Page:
Tuesday, October 31, 2006

The Zeitgeist #1

First off, I'd like to thank Matthew for allowing me to bring my numbered feature mentality from the scattershot Staying West to here -- a much more structured room with nice padded walls to bounce off of.

Since I rarely go out and wanderlust through new music the way Matthew does, I have to rely on more prosaic methods of figuring out what the kids are listening to. Hence, The Zeitgeist. I'll find some list or other recurring piece of data on popular music, purchase the top-mentioned song in that dataset from iTunes and review it here. Sounds like a hoot, n'est pas?

The first dataset (and the inspiration for The Zeitgeist) is this interesting new Google project - Google Music Trends.

The chart shows the popularity of songs being listened to by users of Google's instant messenging software, Google Talk. If Google Talk is open, and the user has opted into the Music Trends expiriment, the program funnels every song listened to to Google which creates the list. I have no idea what the sample size is, but it seems to be worldwide. This seems like a slightly more accurate portrait of music popularity than Shadoe Steven's American Top 40, but maybe that's just because I believe technology solves all problems.

Anyways, nerdery aside, at 9:30 this morning, the most popular song was Snow Patrol's Chasing Cars. I purchased it, put it on my iPod and listened to it throughout the day. (You can watch the video.) Here is my assessment:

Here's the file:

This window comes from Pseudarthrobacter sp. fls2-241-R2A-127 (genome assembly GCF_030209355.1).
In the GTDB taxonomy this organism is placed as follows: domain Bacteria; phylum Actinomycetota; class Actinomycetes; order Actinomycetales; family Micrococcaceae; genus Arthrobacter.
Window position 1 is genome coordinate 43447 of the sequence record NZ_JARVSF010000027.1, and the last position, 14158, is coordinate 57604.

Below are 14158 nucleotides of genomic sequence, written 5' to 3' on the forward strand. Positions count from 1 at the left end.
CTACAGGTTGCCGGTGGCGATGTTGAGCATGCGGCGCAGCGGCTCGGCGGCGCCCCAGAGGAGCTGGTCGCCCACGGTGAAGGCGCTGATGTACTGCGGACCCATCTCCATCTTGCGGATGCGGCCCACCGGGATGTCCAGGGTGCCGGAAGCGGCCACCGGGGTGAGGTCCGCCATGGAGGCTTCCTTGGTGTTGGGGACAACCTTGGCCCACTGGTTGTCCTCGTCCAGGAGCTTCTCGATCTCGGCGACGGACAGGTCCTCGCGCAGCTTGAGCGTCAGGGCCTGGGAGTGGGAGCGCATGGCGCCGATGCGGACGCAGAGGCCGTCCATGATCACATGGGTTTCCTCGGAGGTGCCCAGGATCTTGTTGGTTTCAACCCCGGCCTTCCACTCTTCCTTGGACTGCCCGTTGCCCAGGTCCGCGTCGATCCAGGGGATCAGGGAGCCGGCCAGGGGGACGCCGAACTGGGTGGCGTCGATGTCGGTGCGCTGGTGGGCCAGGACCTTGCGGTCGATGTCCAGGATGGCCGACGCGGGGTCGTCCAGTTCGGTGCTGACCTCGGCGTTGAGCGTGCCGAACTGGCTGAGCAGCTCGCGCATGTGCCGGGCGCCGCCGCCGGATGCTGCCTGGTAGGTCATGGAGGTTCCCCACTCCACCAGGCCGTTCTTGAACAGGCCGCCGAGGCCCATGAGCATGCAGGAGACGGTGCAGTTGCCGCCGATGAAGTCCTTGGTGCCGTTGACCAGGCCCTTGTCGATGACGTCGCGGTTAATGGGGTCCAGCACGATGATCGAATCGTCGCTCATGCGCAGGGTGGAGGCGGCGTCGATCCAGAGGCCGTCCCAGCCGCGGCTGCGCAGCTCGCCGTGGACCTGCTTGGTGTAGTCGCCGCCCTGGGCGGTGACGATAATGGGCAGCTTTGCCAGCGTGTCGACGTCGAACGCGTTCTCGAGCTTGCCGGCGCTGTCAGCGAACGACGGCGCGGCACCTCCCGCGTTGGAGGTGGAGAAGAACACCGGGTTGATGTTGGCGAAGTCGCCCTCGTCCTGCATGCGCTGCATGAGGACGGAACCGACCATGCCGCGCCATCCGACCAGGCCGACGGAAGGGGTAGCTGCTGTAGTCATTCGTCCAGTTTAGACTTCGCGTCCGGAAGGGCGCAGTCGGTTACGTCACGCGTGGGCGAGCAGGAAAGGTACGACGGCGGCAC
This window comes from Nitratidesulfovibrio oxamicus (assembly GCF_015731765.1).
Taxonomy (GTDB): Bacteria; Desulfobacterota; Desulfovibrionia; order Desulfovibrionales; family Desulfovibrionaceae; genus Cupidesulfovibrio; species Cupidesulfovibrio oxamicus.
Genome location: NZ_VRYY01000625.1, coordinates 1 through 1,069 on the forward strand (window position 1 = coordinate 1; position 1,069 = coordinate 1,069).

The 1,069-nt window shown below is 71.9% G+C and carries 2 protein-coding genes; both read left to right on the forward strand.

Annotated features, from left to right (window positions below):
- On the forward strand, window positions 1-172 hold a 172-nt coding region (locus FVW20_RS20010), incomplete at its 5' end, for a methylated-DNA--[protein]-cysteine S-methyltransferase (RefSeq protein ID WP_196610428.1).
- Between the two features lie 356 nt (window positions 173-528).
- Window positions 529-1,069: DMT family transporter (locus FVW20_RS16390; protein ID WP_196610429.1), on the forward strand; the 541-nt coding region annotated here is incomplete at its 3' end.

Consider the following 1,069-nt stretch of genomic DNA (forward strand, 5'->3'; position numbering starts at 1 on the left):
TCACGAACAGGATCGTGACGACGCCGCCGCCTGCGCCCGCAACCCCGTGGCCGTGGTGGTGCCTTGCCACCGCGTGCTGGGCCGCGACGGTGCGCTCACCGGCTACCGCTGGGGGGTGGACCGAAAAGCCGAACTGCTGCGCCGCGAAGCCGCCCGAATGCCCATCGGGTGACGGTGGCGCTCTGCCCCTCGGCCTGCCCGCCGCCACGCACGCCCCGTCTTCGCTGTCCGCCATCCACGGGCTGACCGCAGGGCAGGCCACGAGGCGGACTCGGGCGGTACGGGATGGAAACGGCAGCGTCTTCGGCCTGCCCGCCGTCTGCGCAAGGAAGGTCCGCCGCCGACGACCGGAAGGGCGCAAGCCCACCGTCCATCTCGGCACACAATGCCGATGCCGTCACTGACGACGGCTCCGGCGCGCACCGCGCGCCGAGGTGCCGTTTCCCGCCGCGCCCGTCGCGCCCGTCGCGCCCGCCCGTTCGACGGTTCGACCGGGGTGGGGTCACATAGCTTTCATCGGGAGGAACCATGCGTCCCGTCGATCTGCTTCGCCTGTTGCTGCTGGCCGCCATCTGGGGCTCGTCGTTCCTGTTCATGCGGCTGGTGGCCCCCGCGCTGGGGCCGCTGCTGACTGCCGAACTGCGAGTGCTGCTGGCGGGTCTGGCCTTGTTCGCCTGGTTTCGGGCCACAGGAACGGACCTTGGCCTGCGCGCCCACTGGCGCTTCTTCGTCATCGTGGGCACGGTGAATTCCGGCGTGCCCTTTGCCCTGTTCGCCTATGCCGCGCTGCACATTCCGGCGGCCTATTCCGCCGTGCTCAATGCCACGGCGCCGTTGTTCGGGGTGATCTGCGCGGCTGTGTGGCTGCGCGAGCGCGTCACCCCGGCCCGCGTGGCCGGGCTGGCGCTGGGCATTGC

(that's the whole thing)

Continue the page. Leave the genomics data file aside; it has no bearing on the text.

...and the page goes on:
It's not a particularly great song.

It's basically four and a half minutes of plinky buildup, which generally I like. But to pull it off, the payoff has be sublime (Arcade Fire's "Rebellion (Lies)" comes to mind as a track which does this.) We're treated to swell of guitars at the end, but so what? Lyrical novelty would make up for this, but "If I lay here, / If I just lay here, / Would you lie with me/ And just forget the world?" doesn't quite cut it. Granted, I'm sure at 14, I would have found it fucking profound.

But, I don't actively dislike the song -- it seems like a decent filler song on a good album, a good second-to-last track. I'm just perplexed with it's the big single. (Especially since I rather liked Snow Patrol's last single, Run). It's like they're trying to pull off what Coldplay did with Clocks, but without the driving tempo that made Clocks great. Overall, exactly the song I would imagine hormonal, white, teenaged IM addicts to be listening to. Released: May 9, 2006 NON-OFFENSIVE

1 comment:

Matthew said...

Doesn't do it at all for me, but I can see your hormonal teenager argument. But back in high school, I would have bought this, fawned over it for a couple days, then forgot it.